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as someone interested in entering the biotech industry. Would it be smarter to get a general engineering degree or a biomedical engineering degree?

From what I understand Biomedical engineering degrees can become very limiting, especially when there are fewer jobs available in the biomedical industry and landscape. So, would it be smarter to start of a little more broad with a traditional engineering degree (i.e. mechanical, electrical, chemical). engineering future Bio biomedical

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Brendon’s Answer

Jishnav,

Yes, it would be smarter to stay more general. As someone in the biotech industry with a 'general engineering degree' (mechanical), I would highly recommend that you also choose mechanical. If you choose biomedical, you will limit the options available to you. With mechanical, it is so broad that you can end up getting involved in all kinds of fields.

For instance, it is possible that one day you identify a city you want to move to, find a mechanical engineering job there temporarily, and then switch to biomedical. This will be much more difficult to do if you directly major in biomedical.

Additionally, I can tell you that many of the things in biotech are mechanically oriented (think of any medical device tool), so if you have the mechanical understanding then you will be in a good position.

Best of luck!

Thank you so much for the insight! Jishnav K.

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Yijing (Jenna)’s Answer

I would say that it is probably better to get a biomedical engineering degree if you have determined that you will want o work in a biotech company in health care/pharmaceutical/medical device industry. You will need to take the general engineering classes as the foundation and additionally more Biology, Chemistry, Medical/Health care related classes. It requires more hard work, but you will be much better prepared.

If you haven't really decide which industry or just want to be flexible, you may get the general engineering degree and take a few additional Biology and Chemistry related classed to prepare yourself for additional challenges.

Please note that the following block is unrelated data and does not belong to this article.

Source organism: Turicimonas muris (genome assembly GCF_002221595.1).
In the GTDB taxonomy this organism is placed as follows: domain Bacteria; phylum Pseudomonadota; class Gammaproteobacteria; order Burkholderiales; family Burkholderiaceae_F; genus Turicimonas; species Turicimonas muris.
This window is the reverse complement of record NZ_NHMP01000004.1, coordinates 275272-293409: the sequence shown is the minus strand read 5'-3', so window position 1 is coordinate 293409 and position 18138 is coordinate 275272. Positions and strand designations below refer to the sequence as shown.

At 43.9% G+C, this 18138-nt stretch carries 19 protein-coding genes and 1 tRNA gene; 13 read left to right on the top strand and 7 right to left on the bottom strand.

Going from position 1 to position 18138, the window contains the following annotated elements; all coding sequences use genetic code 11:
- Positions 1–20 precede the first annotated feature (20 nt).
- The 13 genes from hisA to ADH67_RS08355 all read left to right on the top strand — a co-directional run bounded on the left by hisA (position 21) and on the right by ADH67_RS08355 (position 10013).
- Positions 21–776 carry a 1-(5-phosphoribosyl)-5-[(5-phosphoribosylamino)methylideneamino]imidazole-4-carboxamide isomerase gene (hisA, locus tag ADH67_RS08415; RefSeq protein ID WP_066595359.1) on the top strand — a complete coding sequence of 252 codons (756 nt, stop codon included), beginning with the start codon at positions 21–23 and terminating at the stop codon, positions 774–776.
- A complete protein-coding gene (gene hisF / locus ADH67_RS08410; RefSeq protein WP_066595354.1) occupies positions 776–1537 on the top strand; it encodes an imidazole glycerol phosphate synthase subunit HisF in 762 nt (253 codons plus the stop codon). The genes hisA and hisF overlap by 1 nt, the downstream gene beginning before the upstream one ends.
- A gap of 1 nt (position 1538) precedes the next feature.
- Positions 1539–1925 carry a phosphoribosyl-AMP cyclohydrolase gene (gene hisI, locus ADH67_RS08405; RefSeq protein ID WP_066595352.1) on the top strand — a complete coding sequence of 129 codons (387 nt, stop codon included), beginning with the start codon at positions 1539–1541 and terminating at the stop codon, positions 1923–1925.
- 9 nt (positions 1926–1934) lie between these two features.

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Jennifer’s Answer

Hi Jishnav!

I work for a med-tech company in R&D. Really I think both are beneficial, but it depends on what you're interested in. Biomedical engineering is a good career path, and I know plenty of peers who have a B.S. in it. Sometimes they have to catch up on some topics though, such as mechanical properties or design and modeling.

It is a great path if you are interested in wet labs, such as tissue testing or wanting to specialize in working with the body/organic materials. I have also heard it really looks into the micro level or cells and such.

I took the path of Mechanical Engineering with a focus on medical applications myself and have felt it was the right choice. There are aspects on the micro level that I am missing, but overall for me the M.E. degree gave me freedom to choose a focus and specialize once I found where I wanted to go.
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Eulises’s Answer

I would recommend to you that you finish your degree in BioEngineering if that is your passion at this time. The skills that you learn are applicable in any engineering field. I don’t see any particular engineering field better or worse than any other. They all overlap each other in some way. Of course, you will always need practical experience to supplement your studies in order to fully apply yourself in any technical field. Cheers!
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Jennifer’s Answer

Hi Jishnav!